It is very important to understand that Gods justifying or condemning someone does not change their moral character. They are no more holy in character in life because of the judges act of justifying them, or any more wicked because of the judges act of condemning them. What has changed as the result of the imputation of Christ’s righteousness, and to what has changed as a result of the judges act of justifying or condemning them, is their ‘legal standing’ in the sight of Gods law and their exposure to either the punishments of the law or the rewards of the law. Their moral character has not been changed. Justification changes the sinners legal status before God.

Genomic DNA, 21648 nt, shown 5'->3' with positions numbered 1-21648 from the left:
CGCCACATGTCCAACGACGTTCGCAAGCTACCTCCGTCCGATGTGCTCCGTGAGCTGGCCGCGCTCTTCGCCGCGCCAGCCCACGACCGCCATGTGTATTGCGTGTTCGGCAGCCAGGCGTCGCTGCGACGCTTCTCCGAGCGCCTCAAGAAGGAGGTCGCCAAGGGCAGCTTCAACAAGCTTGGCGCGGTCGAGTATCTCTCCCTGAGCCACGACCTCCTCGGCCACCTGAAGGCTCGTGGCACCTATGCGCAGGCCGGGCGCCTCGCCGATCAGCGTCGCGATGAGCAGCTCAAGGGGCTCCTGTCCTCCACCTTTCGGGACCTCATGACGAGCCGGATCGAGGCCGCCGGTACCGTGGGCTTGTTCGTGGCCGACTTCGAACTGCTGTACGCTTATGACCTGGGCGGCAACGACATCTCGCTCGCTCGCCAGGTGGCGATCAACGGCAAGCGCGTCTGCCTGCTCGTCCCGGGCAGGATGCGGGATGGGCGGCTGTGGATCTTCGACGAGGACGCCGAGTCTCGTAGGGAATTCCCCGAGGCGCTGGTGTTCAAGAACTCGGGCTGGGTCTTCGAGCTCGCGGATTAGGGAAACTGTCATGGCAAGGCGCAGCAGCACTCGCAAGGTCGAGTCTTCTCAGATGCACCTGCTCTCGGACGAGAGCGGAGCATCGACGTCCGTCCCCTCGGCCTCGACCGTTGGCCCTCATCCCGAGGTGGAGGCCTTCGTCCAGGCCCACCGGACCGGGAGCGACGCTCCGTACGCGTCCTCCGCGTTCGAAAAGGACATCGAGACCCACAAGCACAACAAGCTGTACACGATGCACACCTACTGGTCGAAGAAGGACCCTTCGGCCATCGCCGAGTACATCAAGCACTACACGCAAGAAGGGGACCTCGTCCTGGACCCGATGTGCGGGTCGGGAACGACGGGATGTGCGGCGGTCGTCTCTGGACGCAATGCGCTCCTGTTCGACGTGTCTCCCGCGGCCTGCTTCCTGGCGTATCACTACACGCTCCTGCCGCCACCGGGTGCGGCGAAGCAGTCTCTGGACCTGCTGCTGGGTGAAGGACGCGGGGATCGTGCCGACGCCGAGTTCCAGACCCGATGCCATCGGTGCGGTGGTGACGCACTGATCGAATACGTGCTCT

Now when God saves us, he does more than that, but He justifies us first! Justification is at no cost to the believing sinner, because the righteousness upon which justification rests is not our own. Since it is an alien righteousness, it is a gift of righteousness (Eph 2:8). We are justified freely! And it is freely by Gods grace. Of Gods own free will He chooses to do this immense favor for us, by His grace. He doesn’t have to do it, no one can make Him do it, and He is not legally obligated to do it. Justification is a free favor of His grace because the sinner deserves to be condemned forever, but instead God favors us with His free gift of justification. And since our justification is based 100% on a righteousness that is not of our own, we are justified by grace alone. God didn’t credit to the sinner 95% of what he needed to be saved, and then the sinner needs to chip in 5%. Now some will say, “you can’t let him go to free,” “maybe they’ll be ungodly if you do that,” or “you can’t make it that easy.” But that is exactly what God has done, 100% freely. If anyone tries to mix any of their own righteousness in there, they are sure to hear at the judgment, Gods declaration of “99% righteous pieces, and 1% unrighteous piece,— CONDEMNED!” How many times did Adam sin? Once, and this once was enough to condemn all of humanity. 100% imputation of Christ’s righteousness means we are saved by grace alone, freely by God’s free will, with no contribution of man whatsoever. And this is truly the most wonderful news any man, woman, or child has ever heard.